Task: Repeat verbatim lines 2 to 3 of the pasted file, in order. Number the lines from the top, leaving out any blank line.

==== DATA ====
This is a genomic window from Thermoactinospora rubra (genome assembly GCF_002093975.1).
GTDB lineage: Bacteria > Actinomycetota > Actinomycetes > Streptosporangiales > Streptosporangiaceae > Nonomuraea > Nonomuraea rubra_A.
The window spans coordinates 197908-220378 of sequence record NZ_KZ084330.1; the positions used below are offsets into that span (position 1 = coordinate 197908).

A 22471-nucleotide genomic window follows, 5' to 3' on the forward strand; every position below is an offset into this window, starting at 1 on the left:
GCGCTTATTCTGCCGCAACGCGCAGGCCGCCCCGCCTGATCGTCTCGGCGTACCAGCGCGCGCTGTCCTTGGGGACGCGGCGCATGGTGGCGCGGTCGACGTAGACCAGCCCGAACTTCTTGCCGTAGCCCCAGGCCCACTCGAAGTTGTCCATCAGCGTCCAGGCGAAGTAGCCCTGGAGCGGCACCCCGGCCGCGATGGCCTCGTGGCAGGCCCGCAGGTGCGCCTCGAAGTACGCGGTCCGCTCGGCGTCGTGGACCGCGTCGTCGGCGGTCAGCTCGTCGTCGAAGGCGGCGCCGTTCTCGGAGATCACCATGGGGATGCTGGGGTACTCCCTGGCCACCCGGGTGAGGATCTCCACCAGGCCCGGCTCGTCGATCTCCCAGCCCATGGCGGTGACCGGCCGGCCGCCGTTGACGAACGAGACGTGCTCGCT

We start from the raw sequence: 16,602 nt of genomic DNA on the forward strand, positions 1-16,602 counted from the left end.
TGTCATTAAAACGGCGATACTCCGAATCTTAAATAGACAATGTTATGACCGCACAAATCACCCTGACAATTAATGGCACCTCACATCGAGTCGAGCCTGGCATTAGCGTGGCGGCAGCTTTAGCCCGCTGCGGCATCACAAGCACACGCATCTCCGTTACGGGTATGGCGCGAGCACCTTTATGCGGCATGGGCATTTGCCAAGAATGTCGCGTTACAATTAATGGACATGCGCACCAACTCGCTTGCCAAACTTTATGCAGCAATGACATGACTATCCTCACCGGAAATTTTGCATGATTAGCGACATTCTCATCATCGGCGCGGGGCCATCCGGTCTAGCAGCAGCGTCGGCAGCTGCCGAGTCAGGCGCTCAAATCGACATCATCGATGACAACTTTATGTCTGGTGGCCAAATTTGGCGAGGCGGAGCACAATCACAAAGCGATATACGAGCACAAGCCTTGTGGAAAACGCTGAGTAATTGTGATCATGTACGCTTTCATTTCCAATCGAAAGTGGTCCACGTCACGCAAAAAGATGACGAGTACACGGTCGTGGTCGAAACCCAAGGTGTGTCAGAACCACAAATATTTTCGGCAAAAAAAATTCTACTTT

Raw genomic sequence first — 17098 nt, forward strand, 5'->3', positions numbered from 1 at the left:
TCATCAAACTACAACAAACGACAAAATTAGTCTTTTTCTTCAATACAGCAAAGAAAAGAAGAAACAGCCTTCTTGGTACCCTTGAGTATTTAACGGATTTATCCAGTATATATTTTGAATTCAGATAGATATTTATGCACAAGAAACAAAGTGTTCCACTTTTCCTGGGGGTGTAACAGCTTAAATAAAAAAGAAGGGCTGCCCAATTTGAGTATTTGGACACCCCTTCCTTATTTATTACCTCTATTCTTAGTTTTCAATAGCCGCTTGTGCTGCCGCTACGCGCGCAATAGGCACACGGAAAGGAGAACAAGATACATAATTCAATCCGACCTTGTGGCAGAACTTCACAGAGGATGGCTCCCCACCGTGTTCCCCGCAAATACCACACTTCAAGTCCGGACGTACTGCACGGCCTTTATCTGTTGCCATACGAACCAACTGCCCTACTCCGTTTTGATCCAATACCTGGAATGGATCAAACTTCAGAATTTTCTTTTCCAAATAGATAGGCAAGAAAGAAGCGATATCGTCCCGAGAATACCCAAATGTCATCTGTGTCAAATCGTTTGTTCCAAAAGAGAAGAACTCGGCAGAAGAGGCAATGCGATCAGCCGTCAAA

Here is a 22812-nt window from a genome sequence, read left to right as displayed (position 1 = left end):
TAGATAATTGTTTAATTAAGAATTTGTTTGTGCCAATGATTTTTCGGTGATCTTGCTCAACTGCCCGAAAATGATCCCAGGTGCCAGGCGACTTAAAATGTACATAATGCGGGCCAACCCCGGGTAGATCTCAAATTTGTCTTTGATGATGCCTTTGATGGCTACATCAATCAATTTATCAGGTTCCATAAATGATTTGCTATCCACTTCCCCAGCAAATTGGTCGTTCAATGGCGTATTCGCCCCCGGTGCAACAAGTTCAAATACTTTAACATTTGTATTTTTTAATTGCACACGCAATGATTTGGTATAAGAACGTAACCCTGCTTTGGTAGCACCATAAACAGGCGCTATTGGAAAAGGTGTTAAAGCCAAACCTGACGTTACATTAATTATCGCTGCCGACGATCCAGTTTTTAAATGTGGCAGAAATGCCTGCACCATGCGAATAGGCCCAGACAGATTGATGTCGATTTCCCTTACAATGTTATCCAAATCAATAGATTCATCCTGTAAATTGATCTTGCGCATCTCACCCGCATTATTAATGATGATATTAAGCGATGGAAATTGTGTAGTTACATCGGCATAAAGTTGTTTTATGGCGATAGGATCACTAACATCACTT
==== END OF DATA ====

GTDB lineage: Bacteria > Actinomycetota > Actinomycetes > Streptosporangiales > Streptosporangiaceae > Nonomuraea > Nonomuraea rubra_A.
The window spans coordinates 197908-220378 of sequence record NZ_KZ084330.1; the positions used below are offsets into that span (position 1 = coordinate 197908).